Tuesday marks the first anniversary of the day Ahmaud Arbery was killed by two white men armed with guns as he passed through their neighborhood in Georgia, and Arbery’s relatives are planning a vigil to commemorate and celebrate his life.
Arbery’s murder took place as the United States moved in COVID-19 lockouts. Authorities questioned the three white men involved in Arbery’s murder, but little happened for more than two months until a nationwide outcry erupted over a leaked cell phone video of the shooting on May 5.
The Georgia Bureau of Investigation picked up the case the next day and quickly arrested the gunman, Travis McMichael, his father, Greg McMichael, and his neighbor Roddie Bryan, for murder.
The three men are still in pre-trial detention without bail.
Jason Vaughn, Arbery High School football coach and organizer of anniversary events, told The Associated Press it was important to “remind people of where it all started, when it all started.
“For a long time it was like we were screaming in the dark and no one was listening.”
A memorial procession led by Arbery’s family is scheduled for Tuesday evening through the Satilla Shores subdivision, where he bloodied in the street following three shots at close range.
Her mother, Wanda Cooper-Jones, is expected to join the candlelight vigil at a local church.
Wear a blue ribbon and bring a candle, here is the info on one of TONIGHT’s candlelight vigils to mark the first anniversary of Ahmaud Arbery’s death. Arbery is buried in the Church Cemetery in Waynesboro, GA, where the vigil is scheduled. His mother is expected #MorningRushATL pic.twitter.com/6moRQ8qYkC
– Shiba Russell (@ShibaRussell) February 23, 2021
“I’m basically trying to get through the day. Every day is different, ”Cooper-Jones told ABC News. “Try not to dwell too much on what happened and try to celebrate the son I had who was so tragically taken from me. I try to think of the good memories that we shared, and that basically gets me through the day.
Organizers have called on supporters outside Brunswick to take part in a virtual 3.59-kilometer run in memory of Arbery, an avid runner whose family says he was jogging when he was killed.
Outrage over Arbery’s murder continued to simmer when a Minneapolis policeman killed George Floyd on May 25, sparking protests across the United States denouncing racial injustice.
His name is still mentioned alongside other people of color who were killed by police, including Breonna Taylor, as protests of racial justice and anti-police brutality continue.
Georgia governor announced he would revise citizen arrest law – one year later #AhmaudArberyis murder. The statute of 1863 had been used to impose slave patrols and lynchings.
2 white men tried to use it to justify Arbery’s murder, escaping arrest and charges until a video was leaked. pic.twitter.com/9CXSyypknC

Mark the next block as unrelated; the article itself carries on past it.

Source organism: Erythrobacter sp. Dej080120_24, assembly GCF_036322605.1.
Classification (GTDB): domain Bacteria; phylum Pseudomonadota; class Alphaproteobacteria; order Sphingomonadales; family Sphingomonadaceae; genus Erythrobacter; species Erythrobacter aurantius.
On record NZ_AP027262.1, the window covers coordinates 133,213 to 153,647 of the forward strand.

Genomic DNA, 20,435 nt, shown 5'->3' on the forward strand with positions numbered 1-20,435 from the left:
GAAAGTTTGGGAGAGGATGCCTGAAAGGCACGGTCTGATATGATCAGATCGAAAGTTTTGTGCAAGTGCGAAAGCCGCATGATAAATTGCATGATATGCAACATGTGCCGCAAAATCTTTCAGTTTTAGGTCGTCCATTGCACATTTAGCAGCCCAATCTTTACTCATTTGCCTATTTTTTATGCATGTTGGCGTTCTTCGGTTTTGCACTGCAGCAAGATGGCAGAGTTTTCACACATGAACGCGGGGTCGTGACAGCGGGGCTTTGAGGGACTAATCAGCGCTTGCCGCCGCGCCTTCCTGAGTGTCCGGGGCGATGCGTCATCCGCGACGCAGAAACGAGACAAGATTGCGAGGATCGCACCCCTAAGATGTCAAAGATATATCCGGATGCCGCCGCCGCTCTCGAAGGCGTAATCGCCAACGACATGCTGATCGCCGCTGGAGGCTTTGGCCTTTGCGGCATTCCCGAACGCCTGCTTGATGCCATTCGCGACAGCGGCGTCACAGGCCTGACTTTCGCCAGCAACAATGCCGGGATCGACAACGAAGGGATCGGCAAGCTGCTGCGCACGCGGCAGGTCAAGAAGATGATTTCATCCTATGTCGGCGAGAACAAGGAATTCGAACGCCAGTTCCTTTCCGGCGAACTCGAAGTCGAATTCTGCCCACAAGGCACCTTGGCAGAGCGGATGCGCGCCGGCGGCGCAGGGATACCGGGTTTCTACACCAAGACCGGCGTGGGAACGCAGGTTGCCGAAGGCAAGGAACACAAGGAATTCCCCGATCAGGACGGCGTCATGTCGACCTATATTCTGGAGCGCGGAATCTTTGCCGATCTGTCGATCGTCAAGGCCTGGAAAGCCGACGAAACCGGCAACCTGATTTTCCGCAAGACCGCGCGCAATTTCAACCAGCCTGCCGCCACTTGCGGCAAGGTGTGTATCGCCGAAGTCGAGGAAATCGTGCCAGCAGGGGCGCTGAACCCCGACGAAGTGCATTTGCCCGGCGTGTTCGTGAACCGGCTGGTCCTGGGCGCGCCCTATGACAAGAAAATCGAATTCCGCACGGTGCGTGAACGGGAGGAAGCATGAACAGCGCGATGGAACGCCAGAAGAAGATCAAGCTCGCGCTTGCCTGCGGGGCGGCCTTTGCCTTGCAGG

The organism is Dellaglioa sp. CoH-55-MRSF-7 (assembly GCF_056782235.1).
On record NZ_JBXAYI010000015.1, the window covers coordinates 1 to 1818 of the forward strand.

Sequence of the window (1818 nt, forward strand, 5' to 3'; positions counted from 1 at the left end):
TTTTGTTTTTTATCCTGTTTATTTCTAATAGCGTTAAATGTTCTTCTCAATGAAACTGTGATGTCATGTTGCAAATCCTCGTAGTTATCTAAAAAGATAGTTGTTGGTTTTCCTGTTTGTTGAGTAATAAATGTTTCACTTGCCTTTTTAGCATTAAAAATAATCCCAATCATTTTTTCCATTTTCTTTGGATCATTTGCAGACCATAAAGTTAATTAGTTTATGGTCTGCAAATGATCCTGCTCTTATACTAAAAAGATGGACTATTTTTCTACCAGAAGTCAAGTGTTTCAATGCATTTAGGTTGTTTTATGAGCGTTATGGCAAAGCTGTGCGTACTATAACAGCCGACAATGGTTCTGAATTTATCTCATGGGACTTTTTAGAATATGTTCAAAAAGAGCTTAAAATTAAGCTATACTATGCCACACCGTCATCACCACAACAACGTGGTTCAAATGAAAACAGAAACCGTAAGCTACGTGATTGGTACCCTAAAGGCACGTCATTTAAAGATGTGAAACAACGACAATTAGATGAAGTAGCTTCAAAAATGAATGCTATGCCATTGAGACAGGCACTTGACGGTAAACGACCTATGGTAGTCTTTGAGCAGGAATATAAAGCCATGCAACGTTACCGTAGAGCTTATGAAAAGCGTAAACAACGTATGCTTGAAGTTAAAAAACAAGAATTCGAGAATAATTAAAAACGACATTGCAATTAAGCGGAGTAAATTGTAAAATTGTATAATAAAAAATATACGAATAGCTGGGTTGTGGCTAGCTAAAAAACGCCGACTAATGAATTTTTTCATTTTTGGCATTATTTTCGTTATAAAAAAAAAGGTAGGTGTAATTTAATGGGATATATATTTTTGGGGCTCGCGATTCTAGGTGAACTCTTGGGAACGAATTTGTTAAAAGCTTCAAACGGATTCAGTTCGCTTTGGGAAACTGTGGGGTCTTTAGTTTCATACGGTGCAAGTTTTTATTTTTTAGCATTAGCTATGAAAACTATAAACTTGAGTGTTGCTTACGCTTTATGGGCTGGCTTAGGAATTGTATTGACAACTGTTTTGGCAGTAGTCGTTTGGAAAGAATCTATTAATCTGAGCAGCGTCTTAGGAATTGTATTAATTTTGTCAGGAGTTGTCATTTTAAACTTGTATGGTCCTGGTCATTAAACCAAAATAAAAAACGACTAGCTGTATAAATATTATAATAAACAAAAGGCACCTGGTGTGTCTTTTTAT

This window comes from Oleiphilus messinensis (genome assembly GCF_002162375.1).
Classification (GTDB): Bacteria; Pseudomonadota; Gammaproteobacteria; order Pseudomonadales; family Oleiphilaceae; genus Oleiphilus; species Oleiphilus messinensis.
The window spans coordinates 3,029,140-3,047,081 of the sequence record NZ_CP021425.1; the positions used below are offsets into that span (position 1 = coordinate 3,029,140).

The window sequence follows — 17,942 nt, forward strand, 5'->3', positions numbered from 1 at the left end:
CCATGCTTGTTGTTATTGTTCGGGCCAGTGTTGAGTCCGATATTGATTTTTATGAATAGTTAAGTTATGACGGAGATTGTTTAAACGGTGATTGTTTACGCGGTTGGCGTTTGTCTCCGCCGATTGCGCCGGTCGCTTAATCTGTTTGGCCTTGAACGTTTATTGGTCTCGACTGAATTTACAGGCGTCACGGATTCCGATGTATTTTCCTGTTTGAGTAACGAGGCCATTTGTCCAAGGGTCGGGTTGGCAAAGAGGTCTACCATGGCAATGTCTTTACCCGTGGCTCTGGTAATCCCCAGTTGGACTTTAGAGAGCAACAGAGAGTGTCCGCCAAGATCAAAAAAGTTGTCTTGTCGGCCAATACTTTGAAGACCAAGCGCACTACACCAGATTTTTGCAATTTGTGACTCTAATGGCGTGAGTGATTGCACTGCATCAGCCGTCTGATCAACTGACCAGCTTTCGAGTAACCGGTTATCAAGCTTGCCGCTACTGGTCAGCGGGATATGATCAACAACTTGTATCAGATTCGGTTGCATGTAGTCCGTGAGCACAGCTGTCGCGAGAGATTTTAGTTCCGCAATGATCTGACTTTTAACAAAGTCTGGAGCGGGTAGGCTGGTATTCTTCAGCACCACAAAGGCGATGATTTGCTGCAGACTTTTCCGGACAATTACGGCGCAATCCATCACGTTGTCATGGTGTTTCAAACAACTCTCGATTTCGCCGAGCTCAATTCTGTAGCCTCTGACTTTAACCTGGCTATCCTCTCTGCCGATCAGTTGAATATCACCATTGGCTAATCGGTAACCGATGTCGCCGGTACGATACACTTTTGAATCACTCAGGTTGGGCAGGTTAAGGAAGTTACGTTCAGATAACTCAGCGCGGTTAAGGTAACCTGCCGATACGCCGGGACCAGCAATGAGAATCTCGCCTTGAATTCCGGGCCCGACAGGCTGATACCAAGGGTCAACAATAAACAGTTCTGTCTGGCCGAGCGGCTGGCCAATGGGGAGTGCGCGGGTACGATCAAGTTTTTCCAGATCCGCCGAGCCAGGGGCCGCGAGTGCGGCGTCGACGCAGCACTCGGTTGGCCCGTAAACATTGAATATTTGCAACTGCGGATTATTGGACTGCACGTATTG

– AJ + (@ajplus) February 18, 2021
In Brunswick, Arbery’s death has reminded many residents, black and white, that they need to be more active in holding elected officials accountable, Reverend John Perry told The Associated Press. He was president of the Brunswick NAACP chapter at the time of the murder. Now he’s running to be the city’s next mayor.
“We used to elect people to power and we just hope they would do the right thing,” Perry said. “The failure to deliver justice in Ahmaud’s situation said we need to do more as citizens.
In November, voters angered by Arbery’s death impeached District Attorney Jackie Johnson. Greg McMichael, a former police officer, had worked as an investigator for Johnson, who refused his office to deal with the case. Many have criticized Johnson for playing a role in the delayed arrests, a charge she denies.
Georgia Governor Brian Kemp is calling on Georgian lawmakers to do anything but eliminate an 1863 state law allowing private citizens to make arrests. The prosecutor first assigned to the Arbery case said the law concluding the murder was justified. Kemp too sign a hate crimes bill last year after Arbery’s murder.
Still, there is no trial date for the three men accused of murder.
Lawyers for the three men indicted in the case insist they have not committed any crime. Lawyers for the McMichaels said they sued Arbery on suspicion that he was a burglar after security cameras had already recorded him entering a house under construction.
They say Travis McMichael shot Arbery fearing for his life as they went after a shotgun. It was Bryan, the third accused, who took the cell phone video of the shooting from the driver’s seat of his pickup truck.
Prosecutors said Arbery didn’t steal anything and was just running when the McMichaels and Bryans chased him.
The anniversary walk and commemorative run were organized by the 2:23 Foundation, a group founded by Vaughn and Arbery’s cousin, Demetris Frazier, to fight systemic racism.
The foundation worked last year to register 18-year-old high school students to vote. Now its members and other local activists are pushing for the creation of a Citizen Review Board for the Glynn County Police Department, which handled the initial response to Arbery’s murder.
Vaughn, who coached Arbery to Brunswick High School, said planning for the birthday was taxing. For him, Arbery’s murder remains painfully fresh.
“You want to make sure you keep Ahmaud’s name alive, but it’s like reading an obituary over and over again,” Vaughn said. “It’s like reliving the past all over again. You have to stay strong. “